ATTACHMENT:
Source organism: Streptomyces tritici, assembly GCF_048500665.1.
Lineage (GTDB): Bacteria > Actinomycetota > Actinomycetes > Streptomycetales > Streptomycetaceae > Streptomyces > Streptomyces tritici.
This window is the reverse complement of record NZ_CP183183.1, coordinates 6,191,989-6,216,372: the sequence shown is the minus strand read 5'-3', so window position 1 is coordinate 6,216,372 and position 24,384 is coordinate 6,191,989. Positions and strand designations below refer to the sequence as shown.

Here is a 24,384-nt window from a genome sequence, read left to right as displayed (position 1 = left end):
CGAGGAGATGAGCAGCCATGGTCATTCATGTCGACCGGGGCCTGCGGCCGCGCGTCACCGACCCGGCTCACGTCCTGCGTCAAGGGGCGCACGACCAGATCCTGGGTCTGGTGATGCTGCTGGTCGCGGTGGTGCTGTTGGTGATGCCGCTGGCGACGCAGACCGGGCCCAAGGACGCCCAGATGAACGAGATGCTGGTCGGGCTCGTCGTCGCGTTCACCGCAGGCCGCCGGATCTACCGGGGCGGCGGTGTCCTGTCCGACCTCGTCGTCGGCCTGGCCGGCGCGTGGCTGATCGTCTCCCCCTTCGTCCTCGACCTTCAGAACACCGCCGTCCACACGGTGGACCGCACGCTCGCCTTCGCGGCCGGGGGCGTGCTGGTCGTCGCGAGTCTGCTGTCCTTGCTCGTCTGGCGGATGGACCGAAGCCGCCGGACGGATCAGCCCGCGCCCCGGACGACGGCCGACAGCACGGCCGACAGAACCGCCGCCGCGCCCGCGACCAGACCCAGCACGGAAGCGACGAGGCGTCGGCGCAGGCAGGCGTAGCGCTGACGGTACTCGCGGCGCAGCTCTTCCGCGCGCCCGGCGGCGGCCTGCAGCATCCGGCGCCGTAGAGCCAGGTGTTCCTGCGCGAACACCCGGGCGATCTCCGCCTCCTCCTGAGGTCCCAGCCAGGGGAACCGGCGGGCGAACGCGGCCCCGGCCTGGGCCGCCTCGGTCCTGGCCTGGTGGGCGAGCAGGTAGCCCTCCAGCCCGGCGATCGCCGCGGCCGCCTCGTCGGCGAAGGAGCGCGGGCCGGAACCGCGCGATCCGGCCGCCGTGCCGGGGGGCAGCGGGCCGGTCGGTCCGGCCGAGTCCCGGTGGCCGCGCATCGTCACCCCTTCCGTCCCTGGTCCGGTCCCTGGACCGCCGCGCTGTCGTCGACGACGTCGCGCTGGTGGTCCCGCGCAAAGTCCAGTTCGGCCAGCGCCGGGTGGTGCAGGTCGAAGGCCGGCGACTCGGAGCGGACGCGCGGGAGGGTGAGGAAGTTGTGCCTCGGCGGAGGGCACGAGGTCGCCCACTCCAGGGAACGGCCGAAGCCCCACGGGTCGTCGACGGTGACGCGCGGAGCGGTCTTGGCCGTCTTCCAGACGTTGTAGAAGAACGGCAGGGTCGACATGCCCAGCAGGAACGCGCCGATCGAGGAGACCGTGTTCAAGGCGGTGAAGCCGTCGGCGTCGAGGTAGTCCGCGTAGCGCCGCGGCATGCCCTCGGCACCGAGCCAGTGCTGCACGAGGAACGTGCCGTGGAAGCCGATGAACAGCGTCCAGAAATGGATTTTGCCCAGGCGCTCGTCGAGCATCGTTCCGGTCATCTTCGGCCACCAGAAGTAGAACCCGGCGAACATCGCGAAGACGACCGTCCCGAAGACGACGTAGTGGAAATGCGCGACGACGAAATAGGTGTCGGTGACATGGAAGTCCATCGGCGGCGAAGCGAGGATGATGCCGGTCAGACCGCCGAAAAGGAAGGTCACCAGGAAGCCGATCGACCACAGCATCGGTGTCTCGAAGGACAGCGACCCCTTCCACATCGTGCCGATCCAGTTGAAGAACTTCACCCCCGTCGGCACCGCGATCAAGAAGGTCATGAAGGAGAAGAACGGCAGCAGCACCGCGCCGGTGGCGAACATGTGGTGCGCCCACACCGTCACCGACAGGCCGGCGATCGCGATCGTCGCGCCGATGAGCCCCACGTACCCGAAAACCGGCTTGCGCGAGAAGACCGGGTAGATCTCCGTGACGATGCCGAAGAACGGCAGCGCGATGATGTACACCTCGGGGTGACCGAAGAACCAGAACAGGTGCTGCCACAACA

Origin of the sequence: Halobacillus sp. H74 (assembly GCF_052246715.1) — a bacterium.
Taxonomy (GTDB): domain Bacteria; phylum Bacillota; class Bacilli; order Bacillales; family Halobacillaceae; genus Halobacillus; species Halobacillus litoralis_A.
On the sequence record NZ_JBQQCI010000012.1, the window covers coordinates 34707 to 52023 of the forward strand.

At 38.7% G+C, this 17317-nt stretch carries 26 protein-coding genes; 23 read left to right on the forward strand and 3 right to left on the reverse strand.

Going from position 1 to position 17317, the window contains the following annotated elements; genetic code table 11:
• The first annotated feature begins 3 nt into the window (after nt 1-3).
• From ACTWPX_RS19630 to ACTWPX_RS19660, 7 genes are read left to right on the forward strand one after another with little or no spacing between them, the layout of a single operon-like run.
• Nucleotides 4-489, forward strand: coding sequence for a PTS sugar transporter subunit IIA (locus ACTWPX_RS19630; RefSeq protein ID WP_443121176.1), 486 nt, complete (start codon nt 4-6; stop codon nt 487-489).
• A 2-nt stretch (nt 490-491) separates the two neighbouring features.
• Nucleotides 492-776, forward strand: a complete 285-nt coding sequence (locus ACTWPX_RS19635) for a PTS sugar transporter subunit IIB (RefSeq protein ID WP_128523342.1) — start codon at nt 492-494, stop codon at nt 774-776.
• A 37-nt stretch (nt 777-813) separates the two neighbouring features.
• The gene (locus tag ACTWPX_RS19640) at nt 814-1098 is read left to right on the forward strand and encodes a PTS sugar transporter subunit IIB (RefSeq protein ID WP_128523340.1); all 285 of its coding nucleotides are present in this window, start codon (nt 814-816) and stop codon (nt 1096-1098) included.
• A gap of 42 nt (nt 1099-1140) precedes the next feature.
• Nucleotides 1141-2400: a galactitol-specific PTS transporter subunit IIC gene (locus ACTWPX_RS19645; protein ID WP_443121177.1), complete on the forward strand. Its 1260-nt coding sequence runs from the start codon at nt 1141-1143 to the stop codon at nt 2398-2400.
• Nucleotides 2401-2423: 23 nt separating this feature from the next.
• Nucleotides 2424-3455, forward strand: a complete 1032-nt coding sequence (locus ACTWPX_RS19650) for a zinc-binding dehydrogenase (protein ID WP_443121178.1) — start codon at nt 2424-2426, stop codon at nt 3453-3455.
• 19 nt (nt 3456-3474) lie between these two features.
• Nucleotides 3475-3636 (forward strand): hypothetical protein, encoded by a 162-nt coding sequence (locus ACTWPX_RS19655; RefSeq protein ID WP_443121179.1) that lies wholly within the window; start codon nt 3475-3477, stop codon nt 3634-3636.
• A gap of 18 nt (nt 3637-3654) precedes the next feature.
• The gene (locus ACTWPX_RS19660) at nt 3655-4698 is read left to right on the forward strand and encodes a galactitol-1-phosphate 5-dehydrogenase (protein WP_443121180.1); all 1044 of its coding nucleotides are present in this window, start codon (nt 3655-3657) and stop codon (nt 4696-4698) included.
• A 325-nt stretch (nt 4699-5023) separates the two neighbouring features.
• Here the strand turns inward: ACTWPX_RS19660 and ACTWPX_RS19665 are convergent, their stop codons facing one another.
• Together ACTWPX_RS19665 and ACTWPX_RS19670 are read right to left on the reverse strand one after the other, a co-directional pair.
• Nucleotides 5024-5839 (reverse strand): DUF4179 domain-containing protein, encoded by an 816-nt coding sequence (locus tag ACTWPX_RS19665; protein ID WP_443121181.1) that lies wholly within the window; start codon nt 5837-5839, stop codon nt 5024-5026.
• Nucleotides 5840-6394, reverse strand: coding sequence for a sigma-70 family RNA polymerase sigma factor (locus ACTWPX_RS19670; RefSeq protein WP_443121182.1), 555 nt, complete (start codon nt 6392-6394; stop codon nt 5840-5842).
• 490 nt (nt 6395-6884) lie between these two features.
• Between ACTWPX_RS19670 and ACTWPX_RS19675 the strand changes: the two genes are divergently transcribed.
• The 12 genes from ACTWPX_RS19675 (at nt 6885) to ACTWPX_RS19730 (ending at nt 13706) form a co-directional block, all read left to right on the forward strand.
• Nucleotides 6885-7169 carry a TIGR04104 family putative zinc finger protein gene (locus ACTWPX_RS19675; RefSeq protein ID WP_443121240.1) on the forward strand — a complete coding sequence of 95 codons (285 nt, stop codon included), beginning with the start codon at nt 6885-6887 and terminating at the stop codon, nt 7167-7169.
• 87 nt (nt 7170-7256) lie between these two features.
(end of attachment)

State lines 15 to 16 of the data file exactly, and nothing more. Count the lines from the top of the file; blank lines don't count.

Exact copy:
• Nucleotides 492-776, forward strand: a complete 285-nt coding sequence (locus ACTWPX_RS19635) for a PTS sugar transporter subunit IIB (RefSeq protein ID WP_128523342.1) — start codon at nt 492-494, stop codon at nt 774-776.
• A 37-nt stretch (nt 777-813) separates the two neighbouring features.